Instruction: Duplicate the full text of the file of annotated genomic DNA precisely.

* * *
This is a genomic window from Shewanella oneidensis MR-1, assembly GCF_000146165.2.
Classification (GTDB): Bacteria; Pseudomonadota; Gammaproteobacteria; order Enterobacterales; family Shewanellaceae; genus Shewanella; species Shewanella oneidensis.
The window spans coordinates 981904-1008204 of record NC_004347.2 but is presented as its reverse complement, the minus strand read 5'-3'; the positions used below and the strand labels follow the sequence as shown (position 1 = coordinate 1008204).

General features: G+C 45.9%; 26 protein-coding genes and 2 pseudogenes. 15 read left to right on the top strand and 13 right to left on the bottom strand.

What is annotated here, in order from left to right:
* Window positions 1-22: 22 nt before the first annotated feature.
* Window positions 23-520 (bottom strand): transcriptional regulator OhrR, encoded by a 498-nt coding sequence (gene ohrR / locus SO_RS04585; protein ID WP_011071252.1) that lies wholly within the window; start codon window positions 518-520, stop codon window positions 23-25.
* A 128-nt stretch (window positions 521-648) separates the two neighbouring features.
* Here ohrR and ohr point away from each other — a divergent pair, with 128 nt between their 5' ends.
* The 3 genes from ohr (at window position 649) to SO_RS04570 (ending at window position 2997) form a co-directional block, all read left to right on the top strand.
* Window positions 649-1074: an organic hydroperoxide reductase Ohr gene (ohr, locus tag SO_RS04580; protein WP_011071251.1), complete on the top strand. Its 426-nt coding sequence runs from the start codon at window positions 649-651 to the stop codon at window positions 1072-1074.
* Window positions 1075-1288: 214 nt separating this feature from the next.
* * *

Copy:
This is a genomic window from Shewanella oneidensis MR-1, assembly GCF_000146165.2.
Classification (GTDB): Bacteria; Pseudomonadota; Gammaproteobacteria; order Enterobacterales; family Shewanellaceae; genus Shewanella; species Shewanella oneidensis.
The window spans coordinates 981904-1008204 of record NC_004347.2 but is presented as its reverse complement, the minus strand read 5'-3'; the positions used below and the strand labels follow the sequence as shown (position 1 = coordinate 1008204).

General features: G+C 45.9%; 26 protein-coding genes and 2 pseudogenes. 15 read left to right on the top strand and 13 right to left on the bottom strand.

What is annotated here, in order from left to right:
* Window positions 1-22: 22 nt before the first annotated feature.
* Window positions 23-520 (bottom strand): transcriptional regulator OhrR, encoded by a 498-nt coding sequence (gene ohrR / locus SO_RS04585; protein ID WP_011071252.1) that lies wholly within the window; start codon window positions 518-520, stop codon window positions 23-25.
* A 128-nt stretch (window positions 521-648) separates the two neighbouring features.
* Here ohrR and ohr point away from each other — a divergent pair, with 128 nt between their 5' ends.
* The 3 genes from ohr (at window position 649) to SO_RS04570 (ending at window position 2997) form a co-directional block, all read left to right on the top strand.
* Window positions 649-1074: an organic hydroperoxide reductase Ohr gene (ohr, locus tag SO_RS04580; protein WP_011071251.1), complete on the top strand. Its 426-nt coding sequence runs from the start codon at window positions 649-651 to the stop codon at window positions 1072-1074.
* Window positions 1075-1288: 214 nt separating this feature from the next.